Middle East Status Update

The Middle Eastern revolutions have been a huge blessing. First of all, whenever I look at a group of people, such as the Tunisians, I know that they didn't choose to be born in Tunisia. So I don't expect them to all have an identical mentality, and in fact, I consider it to be racist to have that expectation. That's why I consider most on the left-wing to be racist. They talk about Palestinians etc without hedging that only x% of them are on the permanent grievance left-wing cause celebre.

So in Tunisia, there was always going to be x% of people who just wanted to live in a normal European-style secular capitalist liberal democracy, and people in the West shouldn't have anything against such people. The sickest thing I see in the West is when I see right-wing Americans claiming that the Tunisians aren't ready for democracy until the x is large enough for the Tunisians to be able to take on automatic weapons in a glorious revolution. Sick, sick, sick.

Fortunately the Tunisians got lucky and they had a military coup at the highest level. This fact gets lost in the pictures of glorious revolution seen on TV. There is simply no way past a properly-organized modern military. That is somewhat lost on the Egyptians too. The street demos triggered off what was basically a military coup. The Libyans managed to get some military units to switch sides, but it was nowhere near what was required for victory. Even NATO air strikes have only been enough to protect eastern gains and not enough to dislodge Gaddafi. In Yemen it seems that at the end of the day, the ruler himself was decent enough to do a military coup on himself. Similar to Gorbachev. In Syria it looks like people are going to get the same result as in Iran - as many people mowed down as required to ensure regime survival.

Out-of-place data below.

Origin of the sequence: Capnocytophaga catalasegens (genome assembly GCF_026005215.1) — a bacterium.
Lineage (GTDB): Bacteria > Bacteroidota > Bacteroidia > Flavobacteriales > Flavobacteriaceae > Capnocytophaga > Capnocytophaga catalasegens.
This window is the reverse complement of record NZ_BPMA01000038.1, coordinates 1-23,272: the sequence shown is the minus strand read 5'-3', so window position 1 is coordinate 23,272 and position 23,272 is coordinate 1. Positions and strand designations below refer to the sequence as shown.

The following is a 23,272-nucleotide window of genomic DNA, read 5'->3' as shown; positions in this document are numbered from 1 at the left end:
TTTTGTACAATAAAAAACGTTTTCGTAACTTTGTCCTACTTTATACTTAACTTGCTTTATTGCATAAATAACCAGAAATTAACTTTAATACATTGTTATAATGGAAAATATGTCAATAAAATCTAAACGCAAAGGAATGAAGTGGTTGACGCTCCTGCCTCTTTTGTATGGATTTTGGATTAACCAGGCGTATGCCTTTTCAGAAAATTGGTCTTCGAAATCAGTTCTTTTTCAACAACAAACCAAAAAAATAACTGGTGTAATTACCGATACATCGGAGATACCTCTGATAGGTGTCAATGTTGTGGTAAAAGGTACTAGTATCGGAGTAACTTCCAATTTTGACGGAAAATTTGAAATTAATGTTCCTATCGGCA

Anyway, the take-away lesson here remains that glorious revolutions are no match for automatic weapons. This is the deadly equation that saw 100,000 Iraqis die in 1991 without achieving anything at all.

Obviously the results of democracy in these countries remains somewhat unpredictable. I am willing to wear the (small) risk of Al Qaeda terrorists having the numbers in a place like Tunisia. The Tunisians don't have the capacity to do much harm, and they will quickly tire of Al Qaeda should they choose it. Reality is that they will feel insulted that I even mention Al Qaeda. This is a nation that just passed a law saying that election lists must be staggered with equal numbers of women. They're about to leapfrog the West with something like that. I'm normally against quotas, but I think in a situation like that, it doesn't matter who the spokesman for an ideology is, so it may as well be staggered.

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